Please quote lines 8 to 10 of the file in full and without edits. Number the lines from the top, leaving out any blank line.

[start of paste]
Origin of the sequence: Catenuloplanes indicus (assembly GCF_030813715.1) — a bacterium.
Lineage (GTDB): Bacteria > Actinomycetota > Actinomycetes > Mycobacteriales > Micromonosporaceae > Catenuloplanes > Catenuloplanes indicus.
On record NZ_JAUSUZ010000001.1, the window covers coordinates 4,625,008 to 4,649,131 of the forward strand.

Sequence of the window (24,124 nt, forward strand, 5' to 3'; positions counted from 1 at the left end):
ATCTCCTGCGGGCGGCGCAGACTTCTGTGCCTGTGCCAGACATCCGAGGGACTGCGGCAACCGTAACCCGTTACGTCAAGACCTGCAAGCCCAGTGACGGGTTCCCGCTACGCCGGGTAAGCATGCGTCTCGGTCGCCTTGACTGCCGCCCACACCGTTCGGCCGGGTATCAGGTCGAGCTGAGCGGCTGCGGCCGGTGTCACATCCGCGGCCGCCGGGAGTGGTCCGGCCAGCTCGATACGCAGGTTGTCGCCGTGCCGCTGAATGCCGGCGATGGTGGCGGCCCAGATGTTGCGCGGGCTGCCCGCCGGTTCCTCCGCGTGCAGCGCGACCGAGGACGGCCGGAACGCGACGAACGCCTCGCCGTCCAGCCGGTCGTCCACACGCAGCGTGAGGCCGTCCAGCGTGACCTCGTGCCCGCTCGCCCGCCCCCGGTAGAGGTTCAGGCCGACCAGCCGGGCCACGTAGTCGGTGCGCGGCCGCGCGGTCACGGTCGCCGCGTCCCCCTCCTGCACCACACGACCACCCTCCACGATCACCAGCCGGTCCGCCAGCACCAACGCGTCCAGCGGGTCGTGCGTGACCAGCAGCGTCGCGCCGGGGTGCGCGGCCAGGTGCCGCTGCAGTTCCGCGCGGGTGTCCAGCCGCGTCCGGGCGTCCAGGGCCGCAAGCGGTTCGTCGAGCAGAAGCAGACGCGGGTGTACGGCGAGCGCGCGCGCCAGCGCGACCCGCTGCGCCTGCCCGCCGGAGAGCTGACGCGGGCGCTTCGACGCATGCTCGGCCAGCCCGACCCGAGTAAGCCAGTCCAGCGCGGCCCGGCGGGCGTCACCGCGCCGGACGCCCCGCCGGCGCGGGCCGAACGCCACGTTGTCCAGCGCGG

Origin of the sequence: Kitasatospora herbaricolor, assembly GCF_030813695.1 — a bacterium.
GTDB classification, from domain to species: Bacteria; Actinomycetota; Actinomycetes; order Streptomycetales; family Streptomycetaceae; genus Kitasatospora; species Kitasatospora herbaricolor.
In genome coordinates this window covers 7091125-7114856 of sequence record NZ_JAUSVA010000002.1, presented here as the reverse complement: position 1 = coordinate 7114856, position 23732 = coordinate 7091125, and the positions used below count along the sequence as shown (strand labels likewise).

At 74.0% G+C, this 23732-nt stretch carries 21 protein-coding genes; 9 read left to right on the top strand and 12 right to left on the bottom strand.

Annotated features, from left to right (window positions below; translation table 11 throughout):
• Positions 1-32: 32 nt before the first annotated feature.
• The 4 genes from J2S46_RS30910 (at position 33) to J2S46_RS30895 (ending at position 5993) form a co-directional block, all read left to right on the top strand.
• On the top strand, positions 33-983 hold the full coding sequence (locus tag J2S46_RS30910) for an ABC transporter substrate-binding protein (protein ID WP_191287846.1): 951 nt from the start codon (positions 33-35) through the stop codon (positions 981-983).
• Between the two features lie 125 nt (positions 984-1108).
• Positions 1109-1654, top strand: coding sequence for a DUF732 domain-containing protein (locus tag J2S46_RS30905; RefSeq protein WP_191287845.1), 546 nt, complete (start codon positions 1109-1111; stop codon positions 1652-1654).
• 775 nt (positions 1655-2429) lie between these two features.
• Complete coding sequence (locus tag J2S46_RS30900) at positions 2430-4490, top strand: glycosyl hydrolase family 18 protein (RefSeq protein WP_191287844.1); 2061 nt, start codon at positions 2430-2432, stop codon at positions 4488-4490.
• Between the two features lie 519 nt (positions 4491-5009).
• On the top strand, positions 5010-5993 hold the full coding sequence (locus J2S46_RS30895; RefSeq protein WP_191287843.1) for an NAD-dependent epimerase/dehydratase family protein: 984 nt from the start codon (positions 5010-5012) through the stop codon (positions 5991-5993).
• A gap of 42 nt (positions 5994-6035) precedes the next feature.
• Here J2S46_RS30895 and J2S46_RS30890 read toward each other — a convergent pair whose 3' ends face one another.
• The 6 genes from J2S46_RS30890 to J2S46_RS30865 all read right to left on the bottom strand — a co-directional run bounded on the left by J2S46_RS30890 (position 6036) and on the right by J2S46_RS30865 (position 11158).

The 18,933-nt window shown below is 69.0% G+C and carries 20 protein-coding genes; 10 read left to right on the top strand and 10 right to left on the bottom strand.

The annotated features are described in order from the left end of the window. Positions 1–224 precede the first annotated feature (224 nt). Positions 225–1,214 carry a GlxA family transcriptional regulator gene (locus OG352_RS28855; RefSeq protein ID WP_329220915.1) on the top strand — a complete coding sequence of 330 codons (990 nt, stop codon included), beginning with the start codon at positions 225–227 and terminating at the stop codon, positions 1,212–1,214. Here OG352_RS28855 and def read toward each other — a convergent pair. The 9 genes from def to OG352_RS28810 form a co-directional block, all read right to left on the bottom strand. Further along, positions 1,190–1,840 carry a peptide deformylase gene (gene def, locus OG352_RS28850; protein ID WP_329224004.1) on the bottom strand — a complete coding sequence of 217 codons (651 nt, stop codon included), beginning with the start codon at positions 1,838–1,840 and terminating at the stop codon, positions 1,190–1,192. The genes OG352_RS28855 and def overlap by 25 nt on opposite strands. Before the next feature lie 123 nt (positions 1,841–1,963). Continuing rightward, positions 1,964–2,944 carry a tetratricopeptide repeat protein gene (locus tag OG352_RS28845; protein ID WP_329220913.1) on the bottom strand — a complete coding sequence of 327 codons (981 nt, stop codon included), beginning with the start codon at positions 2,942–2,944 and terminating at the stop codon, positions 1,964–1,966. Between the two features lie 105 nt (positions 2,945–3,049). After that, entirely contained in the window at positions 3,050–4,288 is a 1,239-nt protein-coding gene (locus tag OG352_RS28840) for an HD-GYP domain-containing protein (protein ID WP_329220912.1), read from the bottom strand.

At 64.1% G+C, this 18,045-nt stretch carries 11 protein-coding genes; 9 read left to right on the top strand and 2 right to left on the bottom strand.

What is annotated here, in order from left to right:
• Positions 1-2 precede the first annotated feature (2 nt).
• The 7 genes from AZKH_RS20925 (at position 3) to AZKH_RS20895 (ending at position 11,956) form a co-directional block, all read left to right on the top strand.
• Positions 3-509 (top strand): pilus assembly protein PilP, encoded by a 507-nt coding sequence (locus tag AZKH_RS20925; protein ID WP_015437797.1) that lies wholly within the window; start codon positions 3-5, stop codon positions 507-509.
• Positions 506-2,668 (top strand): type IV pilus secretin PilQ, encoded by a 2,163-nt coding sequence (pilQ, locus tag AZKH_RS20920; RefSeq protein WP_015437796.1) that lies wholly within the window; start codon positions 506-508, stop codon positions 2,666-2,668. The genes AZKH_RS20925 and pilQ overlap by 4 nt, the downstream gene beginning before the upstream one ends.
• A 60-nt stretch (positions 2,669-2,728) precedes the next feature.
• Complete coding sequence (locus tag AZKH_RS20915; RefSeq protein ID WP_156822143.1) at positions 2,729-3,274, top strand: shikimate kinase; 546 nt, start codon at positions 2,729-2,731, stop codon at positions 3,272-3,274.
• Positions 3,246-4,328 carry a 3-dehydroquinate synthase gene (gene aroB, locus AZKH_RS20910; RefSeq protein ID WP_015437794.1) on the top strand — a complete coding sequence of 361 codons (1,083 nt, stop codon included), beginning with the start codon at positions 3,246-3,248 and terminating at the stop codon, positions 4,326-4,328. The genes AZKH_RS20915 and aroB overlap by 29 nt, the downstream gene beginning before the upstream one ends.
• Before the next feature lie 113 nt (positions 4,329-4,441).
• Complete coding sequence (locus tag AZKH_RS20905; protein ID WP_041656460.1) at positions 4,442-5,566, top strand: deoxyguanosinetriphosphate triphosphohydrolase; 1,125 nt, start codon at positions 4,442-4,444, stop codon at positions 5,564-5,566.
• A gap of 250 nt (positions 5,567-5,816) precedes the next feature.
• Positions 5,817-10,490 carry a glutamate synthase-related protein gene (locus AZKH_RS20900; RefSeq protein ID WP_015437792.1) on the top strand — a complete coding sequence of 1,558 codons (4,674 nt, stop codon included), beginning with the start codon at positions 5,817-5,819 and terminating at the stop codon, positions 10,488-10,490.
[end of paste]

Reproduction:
In genome coordinates this window covers 7091125-7114856 of sequence record NZ_JAUSVA010000002.1, presented here as the reverse complement: position 1 = coordinate 7114856, position 23732 = coordinate 7091125, and the positions used below count along the sequence as shown (strand labels likewise).

At 74.0% G+C, this 23732-nt stretch carries 21 protein-coding genes; 9 read left to right on the top strand and 12 right to left on the bottom strand.

Annotated features, from left to right (window positions below; translation table 11 throughout):